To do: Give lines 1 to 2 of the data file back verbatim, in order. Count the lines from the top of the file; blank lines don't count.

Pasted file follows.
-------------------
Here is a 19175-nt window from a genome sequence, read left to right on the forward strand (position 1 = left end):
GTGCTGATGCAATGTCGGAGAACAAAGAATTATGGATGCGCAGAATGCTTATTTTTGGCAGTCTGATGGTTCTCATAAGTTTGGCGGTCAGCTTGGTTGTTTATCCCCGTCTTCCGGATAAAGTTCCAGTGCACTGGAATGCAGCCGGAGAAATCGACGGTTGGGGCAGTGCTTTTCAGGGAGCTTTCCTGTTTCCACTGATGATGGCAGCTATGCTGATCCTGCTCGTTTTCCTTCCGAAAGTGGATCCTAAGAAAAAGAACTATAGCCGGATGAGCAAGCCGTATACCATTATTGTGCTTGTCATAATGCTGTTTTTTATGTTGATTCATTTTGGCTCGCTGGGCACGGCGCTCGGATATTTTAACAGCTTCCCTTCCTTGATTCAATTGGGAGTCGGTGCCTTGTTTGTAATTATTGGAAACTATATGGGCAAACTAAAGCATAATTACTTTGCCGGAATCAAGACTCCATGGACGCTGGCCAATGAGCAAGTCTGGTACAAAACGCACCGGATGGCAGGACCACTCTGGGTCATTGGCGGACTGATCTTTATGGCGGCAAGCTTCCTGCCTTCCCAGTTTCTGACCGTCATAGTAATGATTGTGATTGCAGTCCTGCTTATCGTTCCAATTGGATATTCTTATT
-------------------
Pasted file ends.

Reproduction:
Here is a 19175-nt window from a genome sequence, read left to right on the forward strand (position 1 = left end):
GTGCTGATGCAATGTCGGAGAACAAAGAATTATGGATGCGCAGAATGCTTATTTTTGGCAGTCTGATGGTTCTCATAAGTTTGGCGGTCAGCTTGGTTGTTTATCCCCGTCTTCCGGATAAAGTTCCAGTGCACTGGAATGCAGCCGGAGAAATCGACGGTTGGGGCAGTGCTTTTCAGGGAGCTTTCCTGTTTCCACTGATGATGGCAGCTATGCTGATCCTGCTCGTTTTCCTTCCGAAAGTGGATCCTAAGAAAAAGAACTATAGCCGGATGAGCAAGCCGTATACCATTATTGTGCTTGTCATAATGCTGTTTTTTATGTTGATTCATTTTGGCTCGCTGGGCACGGCGCTCGGATATTTTAACAGCTTCCCTTCCTTGATTCAATTGGGAGTCGGTGCCTTGTTTGTAATTATTGGAAACTATATGGGCAAACTAAAGCATAATTACTTTGCCGGAATCAAGACTCCATGGACGCTGGCCAATGAGCAAGTCTGGTACAAAACGCACCGGATGGCAGGACCACTCTGGGTCATTGGCGGACTGATCTTTATGGCGGCAAGCTTCCTGCCTTCCCAGTTTCTGACCGTCATAGTAATGATTGTGATTGCAGTCCTGCTTATCGTTCCAATTGGATATTCTTATT